A Superb Original Arthur Rackham Watercolor Drawing
for Nathaniel Hawthorne's "A Wonder Book"
RACKHAM, Arthur. "The Paradise of Children." London: 1922. Original pen-and-ink and watercolor drawing for the tinted line drawing illustrating "The Paradise of Children" ("Pandora's Box") in Nathaniel Hawthorne's A Wonder Book (London: [n.d., 1922]). Signed and dated at lower right. Image size: 15 x 11 inches (381 x 279 mm.). Matted, framed, and glazed.
"Long, long ago, when this old world was in its tender infancy, there was a child, who never had either a father or a mother; and, that he might not be lonely, another child, fatherless and motherless like himself, was sent from a far country, to live with him, and be his playfellow and helpmate. Her name was Pandora.
The first thing that Pandora saw, when she entered the cottage where Epimetheus dwelt, was a great box. And almost the first question which she put to him, after crossing the threshold, was this,—
‘Epimetheus, what have you in that box?'
‘My dear little Pandora,' answered Epimetheus, ‘That is a secret, and you must be kind enough not to ask any questions about it. The box was left here to be kept safely, and I do not myself know what it contains.'
‘But who gave it to you?' asked Pandora. ‘And where did it come from?'
‘That is a secret too,' replied Epimetheus.
‘How provoking!' exclaimed Pandora, pouting her lip. ‘I wish the great ugly box were out of the way!'
‘Oh come, don't think of it anymore" cried Epimetheus. "Let us run out of doors, and have some nice play with the other children.'
It is thousands of years since Epimetheus and Pandora were alive; and the world, nowadays, is a very different sort of thing from what it was in their time. Then, everybody was a child. There needed no fathers and mothers to take care of the children; because there was no danger, nor trouble of any kind, and no clothes to be mended, and there was always plenty to eat and drink. Whenever a child wanted his dinner, he found it growing on a tree; and, if he looked at the tree in the morning, he could see the expanding blossom of that night's supper; or, at eventide, he saw the tender bud of tomorrow's breakfast. It was a very pleasant life indeed. No labor to be done, no tasks to be studied; nothing but sports and dances, and sweet voices of children talking, or caroling like birds, or gushing out in merry laughter, throughout the livelong day."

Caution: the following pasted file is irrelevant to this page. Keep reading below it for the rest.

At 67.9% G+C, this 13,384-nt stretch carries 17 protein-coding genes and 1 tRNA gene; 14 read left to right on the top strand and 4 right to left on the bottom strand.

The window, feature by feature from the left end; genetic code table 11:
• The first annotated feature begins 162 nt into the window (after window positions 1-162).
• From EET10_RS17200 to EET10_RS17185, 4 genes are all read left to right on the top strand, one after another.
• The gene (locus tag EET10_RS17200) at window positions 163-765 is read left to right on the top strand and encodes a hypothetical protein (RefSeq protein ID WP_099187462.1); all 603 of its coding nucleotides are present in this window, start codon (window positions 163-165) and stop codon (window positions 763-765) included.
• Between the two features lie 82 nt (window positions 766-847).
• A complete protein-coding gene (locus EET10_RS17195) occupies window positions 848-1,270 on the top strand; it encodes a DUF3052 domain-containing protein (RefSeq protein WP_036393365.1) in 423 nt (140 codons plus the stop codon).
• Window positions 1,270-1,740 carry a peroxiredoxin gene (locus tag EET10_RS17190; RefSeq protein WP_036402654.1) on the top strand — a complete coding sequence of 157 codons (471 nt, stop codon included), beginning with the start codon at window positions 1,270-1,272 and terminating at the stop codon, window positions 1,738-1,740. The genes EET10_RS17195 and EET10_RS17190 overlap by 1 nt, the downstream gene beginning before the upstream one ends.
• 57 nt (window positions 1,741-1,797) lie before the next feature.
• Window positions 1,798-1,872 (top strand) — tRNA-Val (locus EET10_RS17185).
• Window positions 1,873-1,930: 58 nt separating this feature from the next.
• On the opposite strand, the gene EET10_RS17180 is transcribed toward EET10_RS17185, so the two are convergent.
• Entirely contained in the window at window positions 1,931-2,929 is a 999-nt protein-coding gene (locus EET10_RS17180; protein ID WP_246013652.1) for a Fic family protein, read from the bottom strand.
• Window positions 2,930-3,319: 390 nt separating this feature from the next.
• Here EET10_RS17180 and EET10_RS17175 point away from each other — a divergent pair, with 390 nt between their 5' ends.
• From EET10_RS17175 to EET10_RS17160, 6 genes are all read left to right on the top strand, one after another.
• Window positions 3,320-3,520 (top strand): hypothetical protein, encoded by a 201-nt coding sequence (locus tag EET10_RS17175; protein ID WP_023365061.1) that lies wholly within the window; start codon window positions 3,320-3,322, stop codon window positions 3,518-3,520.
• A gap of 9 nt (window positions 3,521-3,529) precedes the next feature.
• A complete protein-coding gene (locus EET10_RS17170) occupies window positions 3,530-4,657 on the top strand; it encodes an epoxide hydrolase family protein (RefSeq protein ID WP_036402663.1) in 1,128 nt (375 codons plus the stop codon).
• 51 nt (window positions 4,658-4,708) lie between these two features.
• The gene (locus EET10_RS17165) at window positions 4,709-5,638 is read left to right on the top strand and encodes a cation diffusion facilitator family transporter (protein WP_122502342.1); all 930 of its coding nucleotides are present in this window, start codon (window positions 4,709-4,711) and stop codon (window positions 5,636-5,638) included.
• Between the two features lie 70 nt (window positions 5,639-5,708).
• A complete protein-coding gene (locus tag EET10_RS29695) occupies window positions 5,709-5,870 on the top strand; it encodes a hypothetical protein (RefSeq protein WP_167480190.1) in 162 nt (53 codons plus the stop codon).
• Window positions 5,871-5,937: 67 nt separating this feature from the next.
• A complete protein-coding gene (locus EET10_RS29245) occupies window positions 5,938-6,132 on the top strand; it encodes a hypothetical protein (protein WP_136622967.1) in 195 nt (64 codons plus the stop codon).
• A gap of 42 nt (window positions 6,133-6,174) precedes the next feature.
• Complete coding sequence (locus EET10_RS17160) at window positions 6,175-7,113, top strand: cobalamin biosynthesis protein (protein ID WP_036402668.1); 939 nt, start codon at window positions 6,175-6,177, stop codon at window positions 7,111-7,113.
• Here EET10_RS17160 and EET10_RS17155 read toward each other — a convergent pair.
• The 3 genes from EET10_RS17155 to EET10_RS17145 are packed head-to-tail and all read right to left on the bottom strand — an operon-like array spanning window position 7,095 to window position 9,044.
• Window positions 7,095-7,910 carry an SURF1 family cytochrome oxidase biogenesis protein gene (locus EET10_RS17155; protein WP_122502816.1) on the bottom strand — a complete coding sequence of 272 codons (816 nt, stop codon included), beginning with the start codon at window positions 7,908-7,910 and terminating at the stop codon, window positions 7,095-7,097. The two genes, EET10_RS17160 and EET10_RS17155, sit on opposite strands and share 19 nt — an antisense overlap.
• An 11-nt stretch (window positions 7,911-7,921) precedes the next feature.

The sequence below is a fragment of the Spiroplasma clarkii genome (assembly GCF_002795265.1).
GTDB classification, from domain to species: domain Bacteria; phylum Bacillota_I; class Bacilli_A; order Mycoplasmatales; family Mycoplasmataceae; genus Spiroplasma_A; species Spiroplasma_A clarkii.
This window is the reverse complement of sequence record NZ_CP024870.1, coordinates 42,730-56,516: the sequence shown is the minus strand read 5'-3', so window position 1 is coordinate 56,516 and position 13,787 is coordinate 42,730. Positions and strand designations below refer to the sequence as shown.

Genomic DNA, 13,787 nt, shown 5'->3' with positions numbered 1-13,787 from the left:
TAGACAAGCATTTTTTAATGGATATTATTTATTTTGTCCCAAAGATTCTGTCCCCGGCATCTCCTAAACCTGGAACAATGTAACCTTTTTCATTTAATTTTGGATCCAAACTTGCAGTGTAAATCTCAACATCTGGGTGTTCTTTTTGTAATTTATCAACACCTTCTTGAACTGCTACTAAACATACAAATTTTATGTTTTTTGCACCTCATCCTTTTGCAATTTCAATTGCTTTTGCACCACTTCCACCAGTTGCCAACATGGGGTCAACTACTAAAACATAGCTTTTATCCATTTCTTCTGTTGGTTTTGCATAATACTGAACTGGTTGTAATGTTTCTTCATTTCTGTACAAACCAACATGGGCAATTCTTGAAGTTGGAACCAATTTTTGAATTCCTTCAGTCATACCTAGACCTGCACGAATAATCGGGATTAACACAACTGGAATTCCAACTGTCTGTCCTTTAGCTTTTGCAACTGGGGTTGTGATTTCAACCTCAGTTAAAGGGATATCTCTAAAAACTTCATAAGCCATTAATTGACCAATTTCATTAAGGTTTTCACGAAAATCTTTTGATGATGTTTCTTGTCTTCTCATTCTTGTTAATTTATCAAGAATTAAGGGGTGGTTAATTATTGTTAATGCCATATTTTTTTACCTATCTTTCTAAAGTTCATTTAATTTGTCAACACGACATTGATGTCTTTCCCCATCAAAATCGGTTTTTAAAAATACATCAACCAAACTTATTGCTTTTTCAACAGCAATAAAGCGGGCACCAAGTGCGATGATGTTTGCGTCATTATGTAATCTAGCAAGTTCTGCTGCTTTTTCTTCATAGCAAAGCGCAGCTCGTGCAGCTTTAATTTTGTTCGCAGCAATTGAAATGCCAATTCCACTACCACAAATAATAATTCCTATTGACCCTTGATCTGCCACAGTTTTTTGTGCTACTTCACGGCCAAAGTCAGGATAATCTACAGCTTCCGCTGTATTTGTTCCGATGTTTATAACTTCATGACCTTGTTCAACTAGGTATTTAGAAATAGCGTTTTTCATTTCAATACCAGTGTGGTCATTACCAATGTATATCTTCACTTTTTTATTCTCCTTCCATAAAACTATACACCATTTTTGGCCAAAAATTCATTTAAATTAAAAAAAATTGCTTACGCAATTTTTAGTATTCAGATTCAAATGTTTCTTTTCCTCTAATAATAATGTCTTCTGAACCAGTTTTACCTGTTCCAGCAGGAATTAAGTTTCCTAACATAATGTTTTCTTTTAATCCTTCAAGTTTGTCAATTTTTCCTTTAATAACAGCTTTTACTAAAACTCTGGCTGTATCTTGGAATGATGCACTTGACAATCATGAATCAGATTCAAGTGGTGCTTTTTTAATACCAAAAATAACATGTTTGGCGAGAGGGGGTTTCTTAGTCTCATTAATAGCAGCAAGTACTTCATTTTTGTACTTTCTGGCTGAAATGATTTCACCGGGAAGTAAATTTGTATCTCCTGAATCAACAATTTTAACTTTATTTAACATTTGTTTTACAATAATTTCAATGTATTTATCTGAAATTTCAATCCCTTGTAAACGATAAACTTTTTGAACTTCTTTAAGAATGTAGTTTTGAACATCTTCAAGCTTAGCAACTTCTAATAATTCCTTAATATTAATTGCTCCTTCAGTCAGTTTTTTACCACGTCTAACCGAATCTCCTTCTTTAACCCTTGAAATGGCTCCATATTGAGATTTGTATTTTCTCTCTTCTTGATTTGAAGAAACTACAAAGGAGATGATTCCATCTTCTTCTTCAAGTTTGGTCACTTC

This charming watercolor drawing depicts life as it was before Pandora opened the "great ugly box"— a wonderfully gentle pastoral scene, with a group of three naked children dancing merrily, without a care in the world, with "the expanding blossoms of that night's supper" hanging heavily on the tree above their heads and "the tender bud of tomorrow's breakfast" growing on the plants in the foreground.
"The moment one opens Hawthorne's Wonder Book one becomes aware of the rounding and softening of form in Rackham's work. The modern Pandora of Hawthorne opens her box for the world in 1921, and she is a very living young girl, with breasts just beginning to swell, indicating that Rackham was aware of the undertones of this story which is being retold with every lifetime. In ‘The Paradise of Children' from the same text the children are drawn in line, but the washes of colour give them a rotundity of form and a very human life. The point which Rackham is making, surely, is that these are real children, a real Pandora, and not some dream from fairy land" (Fred Gettings, Arthur Rackham, p. 141).
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